DC Buses Now Get Jump on Traffic at 6 Intersections in Northwest - NBC4 Washington

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DC Buses Now Get Jump on Traffic at 6 Intersections in Northwest

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    DC Buses Now Get Jump on Traffic at 6 Intersections in Northwest
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    Some Metrobus riders will now get a jump start on traffic during their commute thanks to newly installed “bus only” traffic signals.

    The signals give buses an advanced green light ahead of other traffic at six intersections in Northwest D.C., WMATA announced in a news release Tuesday.

    By allowing Metro buses to go first through intersections before the standard traffic signal turns greens, buses can jump ahead of other vehicles and improve service time, WMATA said.

    The technology is known as "queue jump." After three seconds, a flashing triangle on the light shows the priority signal is about to end and is followed by a horizontal bar that buses no longer have priority and must obey normal traffic signals, according to the release.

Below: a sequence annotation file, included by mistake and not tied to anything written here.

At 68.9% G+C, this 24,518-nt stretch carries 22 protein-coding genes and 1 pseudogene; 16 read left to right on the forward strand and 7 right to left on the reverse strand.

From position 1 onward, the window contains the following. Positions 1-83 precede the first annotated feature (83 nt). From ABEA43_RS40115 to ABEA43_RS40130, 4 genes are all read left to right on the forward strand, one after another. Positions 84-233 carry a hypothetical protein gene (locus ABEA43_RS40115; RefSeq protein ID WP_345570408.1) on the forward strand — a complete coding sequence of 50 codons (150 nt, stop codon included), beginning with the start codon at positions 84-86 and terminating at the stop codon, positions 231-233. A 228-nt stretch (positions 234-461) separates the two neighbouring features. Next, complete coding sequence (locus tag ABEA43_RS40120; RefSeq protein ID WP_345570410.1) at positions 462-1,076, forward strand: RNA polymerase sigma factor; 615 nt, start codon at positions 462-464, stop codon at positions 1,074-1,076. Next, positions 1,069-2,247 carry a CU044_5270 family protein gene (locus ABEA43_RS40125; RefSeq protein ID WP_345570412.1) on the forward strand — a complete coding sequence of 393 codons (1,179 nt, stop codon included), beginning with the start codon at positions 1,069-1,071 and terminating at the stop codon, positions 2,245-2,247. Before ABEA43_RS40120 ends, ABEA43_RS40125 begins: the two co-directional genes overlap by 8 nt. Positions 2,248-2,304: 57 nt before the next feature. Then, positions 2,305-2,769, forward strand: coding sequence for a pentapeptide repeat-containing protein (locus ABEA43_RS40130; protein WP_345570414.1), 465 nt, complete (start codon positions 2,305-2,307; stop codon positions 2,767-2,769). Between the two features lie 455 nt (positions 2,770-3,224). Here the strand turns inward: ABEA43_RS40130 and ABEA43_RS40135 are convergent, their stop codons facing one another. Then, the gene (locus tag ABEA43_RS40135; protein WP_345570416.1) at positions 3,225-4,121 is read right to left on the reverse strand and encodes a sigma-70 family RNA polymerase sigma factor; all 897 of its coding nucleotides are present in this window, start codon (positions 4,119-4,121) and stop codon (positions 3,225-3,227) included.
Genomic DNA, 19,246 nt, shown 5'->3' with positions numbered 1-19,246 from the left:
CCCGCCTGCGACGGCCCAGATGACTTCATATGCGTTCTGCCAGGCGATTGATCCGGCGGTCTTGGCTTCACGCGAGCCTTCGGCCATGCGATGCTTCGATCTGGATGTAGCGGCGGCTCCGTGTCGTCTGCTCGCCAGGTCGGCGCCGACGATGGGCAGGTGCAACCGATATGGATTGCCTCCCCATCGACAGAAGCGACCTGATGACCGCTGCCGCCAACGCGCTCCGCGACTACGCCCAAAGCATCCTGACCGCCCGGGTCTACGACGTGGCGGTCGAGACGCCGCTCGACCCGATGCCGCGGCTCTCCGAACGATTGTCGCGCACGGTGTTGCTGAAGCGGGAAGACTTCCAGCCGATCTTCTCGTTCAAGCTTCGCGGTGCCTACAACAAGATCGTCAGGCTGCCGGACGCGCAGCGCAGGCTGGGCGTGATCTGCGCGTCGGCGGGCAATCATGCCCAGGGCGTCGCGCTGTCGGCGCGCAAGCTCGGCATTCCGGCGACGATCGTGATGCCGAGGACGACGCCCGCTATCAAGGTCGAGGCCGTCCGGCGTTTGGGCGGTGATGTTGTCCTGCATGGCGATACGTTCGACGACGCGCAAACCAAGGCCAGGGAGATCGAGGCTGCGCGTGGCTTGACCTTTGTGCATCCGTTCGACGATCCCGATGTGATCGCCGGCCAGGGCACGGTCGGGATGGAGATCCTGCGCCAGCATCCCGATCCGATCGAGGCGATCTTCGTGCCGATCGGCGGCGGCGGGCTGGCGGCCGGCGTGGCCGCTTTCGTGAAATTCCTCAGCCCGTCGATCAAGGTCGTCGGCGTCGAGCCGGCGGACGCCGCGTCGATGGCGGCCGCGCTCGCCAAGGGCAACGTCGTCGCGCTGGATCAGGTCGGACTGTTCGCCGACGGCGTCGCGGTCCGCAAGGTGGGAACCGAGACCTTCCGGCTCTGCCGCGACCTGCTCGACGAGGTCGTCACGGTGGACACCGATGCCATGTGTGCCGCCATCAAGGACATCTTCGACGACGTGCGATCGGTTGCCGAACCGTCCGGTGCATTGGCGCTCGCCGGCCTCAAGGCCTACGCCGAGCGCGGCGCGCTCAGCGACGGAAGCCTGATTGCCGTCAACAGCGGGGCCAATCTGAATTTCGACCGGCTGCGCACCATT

The signal allows buses to pull away from the stop without relying on other drivers to yield.

    The six locations where the new signals are active are:

     

    • 16th Street and U Street NW - northbound
    • Georgia Avenue and Columbia Road NW - southbound
    • Georgia Avenue and Irving Street NW - southbound
    • Georgia Avenue & Piney Branch Road NW - southbound
    • New York Avenue, 11th Street and I Street NW - northbound 
    • 16th Street and Irving Street NW - eastbound

     

    The intersections are located mostly in Columbia Heights and Petworth neighborhoods. Fifteen bus routes travel through the six intersections including: S1, S2, S4, S9, 70, 79, 64, G8, D32, H1, H2, H3, H4, H8, W47.

    "This is a major step forward to provide faster, safer, and more reliable bus service for thousands of daily Metrobus riders," Metro General Manager and Chief Executive Officer Paul J. Wiedefeld said in a statement. "I want to thank our partners at the District Department of Transportation for their support of the program, and we look forward to expanding this technology to other intersections in the future."

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